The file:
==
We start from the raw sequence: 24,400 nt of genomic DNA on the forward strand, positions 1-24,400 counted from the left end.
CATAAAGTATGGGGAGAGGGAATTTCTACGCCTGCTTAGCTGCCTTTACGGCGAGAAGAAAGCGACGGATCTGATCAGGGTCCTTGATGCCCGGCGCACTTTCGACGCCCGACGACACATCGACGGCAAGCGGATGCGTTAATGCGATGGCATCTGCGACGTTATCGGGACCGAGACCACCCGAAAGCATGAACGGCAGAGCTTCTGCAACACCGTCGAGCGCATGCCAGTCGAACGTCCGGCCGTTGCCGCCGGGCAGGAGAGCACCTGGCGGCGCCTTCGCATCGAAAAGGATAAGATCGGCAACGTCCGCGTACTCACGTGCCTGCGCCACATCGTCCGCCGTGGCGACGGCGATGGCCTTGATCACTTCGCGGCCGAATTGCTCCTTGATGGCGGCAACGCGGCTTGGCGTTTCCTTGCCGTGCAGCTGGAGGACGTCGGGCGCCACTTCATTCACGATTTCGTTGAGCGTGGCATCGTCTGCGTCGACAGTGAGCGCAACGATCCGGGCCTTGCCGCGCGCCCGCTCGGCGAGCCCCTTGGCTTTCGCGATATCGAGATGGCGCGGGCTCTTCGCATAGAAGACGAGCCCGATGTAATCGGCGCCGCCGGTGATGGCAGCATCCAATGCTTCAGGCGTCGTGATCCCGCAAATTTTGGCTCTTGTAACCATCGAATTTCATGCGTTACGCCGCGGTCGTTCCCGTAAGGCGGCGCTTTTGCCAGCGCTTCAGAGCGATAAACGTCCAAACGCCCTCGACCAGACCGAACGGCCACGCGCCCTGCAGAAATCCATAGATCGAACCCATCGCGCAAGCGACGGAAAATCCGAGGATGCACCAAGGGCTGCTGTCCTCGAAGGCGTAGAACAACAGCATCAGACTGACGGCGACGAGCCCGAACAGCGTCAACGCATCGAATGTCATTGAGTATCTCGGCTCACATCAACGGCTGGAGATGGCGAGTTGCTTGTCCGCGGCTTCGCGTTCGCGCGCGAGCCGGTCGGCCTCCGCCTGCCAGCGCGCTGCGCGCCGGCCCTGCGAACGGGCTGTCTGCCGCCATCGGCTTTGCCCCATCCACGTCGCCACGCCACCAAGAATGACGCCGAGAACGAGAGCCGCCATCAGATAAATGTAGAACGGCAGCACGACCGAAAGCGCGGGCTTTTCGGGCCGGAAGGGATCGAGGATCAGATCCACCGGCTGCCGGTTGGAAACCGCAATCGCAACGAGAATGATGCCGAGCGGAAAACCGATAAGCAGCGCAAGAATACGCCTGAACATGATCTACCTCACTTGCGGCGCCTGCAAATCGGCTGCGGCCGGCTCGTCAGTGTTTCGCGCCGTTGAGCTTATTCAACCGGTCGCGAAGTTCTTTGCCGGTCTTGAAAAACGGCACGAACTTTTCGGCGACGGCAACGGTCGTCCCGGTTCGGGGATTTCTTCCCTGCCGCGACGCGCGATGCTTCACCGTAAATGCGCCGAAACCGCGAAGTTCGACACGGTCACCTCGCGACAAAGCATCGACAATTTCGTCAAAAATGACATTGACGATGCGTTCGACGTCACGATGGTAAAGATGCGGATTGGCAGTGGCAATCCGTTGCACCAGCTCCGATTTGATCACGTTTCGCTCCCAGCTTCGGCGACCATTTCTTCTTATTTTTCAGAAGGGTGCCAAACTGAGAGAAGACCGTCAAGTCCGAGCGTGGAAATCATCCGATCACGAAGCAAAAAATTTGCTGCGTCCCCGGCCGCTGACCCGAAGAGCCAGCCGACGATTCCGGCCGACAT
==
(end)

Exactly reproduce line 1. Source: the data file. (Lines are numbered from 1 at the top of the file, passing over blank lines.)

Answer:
We start from the raw sequence: 24,400 nt of genomic DNA on the forward strand, positions 1-24,400 counted from the left end.